Further because the motion of the two color mixing flags forming a pair is always equal and opposite there is no net inertial, vibrational or oscillatory movement induced into the mounting frames and the rest of the luminaire. Further a mechanically stiff system with rigidly supported axles and fully engaged pinion gears ensures accurate movement with little or no hysteresis or overshoot. Further the sharing of the axles by two color flags halves the number of axles and produces a compact system. Further the combination of a fixed pinion and a rotational pinion on a single shaft reduces the number of bearings in the system.

In a further embodiment both pinions 223 and 224 may be free to rotate on the axle. Both instances of the first driven pinions 223 and second driven pinions 224 are free to rotate around axles 228.

While the invention has been described with respect to a limited number of embodiments, those skilled in the art, having benefit of this invention, will appreciate that other embodiments may be devised which do not depart from the scope of the invention as disclosed herein. Accordingly, the scope of the invention should be limited only by the attached claims.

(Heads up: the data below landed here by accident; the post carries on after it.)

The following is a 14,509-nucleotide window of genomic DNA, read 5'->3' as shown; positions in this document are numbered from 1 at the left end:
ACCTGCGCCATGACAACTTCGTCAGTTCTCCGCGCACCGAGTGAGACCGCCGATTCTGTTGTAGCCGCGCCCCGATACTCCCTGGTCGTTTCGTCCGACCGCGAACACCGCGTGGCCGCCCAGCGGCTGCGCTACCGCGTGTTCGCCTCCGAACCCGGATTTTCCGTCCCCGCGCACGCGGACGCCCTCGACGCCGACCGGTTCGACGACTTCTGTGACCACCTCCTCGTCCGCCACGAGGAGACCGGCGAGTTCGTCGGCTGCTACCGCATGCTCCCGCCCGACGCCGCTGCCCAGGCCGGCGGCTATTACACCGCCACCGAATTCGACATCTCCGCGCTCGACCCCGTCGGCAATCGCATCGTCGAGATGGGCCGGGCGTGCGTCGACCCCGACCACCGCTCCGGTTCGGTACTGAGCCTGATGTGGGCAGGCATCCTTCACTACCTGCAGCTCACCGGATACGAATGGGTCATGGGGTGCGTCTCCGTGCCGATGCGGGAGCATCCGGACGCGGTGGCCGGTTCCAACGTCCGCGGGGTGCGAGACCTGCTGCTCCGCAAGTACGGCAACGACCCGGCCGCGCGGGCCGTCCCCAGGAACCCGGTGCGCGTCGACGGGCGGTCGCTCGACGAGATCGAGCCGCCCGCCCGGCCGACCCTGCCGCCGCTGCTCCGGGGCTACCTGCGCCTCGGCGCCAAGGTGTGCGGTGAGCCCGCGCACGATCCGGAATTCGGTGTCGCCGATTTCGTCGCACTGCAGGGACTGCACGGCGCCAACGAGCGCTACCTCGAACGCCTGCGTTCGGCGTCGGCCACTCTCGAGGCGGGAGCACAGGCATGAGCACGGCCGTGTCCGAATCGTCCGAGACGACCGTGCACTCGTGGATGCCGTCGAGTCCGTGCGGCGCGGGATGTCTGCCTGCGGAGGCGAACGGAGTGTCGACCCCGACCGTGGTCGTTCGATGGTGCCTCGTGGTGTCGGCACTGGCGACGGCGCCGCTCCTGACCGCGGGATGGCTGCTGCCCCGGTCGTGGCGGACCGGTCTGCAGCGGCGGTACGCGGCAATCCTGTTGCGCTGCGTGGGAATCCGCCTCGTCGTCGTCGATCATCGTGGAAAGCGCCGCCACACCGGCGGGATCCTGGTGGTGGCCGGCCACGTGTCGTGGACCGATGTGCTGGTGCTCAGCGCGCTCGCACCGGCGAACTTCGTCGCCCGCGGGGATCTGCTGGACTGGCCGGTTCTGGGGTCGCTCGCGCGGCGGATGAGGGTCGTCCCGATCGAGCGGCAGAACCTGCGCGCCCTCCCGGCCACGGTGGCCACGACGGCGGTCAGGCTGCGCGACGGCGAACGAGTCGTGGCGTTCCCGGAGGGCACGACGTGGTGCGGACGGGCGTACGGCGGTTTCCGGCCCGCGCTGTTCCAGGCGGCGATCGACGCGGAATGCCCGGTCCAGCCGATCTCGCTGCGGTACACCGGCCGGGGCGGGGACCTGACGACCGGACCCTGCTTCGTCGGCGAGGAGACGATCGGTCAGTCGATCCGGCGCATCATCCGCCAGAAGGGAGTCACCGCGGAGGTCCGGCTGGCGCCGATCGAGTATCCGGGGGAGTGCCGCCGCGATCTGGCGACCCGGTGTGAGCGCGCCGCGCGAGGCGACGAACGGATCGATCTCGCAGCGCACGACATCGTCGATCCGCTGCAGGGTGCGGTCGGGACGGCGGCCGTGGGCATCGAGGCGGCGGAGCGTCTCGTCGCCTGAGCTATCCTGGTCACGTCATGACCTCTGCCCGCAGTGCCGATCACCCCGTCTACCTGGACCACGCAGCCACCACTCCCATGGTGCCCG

The invention has been described in detail, it should be understood that various changes, substitutions and alterations can be made hereto without departing from the spirit and scope of the invention as described by the appended claims.

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Referenced by
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US8562183 *Dec 17, 2008Oct 22, 2013Clay Paky S.P.A.Actuating assembly for stage light fitting beam processing members, and stage light fitting comprising such an assembly
US20100309667 *Dec 17, 2008Dec 9, 2010Clay Paky S.P.A.Actuating assembly for stage light fitting beam processing members, and stage light fitting comprising such an assembly
Classifications
U.S. Classification362/293, 359/889, 362/281, 362/323, 362/324, 362/283, 362/284
International ClassificationG02B5/22, F21V9/10
Cooperative ClassificationF21S10/02, F21W2131/406
European ClassificationF21S10/02
Legal Events
DateCodeEventDescription
Dec 29, 2011ASAssignment
Owner name: ROBE LIGHTING S.R.O., CZECH REPUBLIC
Effective date: 20090929
Free format text: ASSIGNMENT OF ASSIGNORS INTEREST;ASSIGNOR:JURIK, PAVEL;REEL/FRAME:027459/0254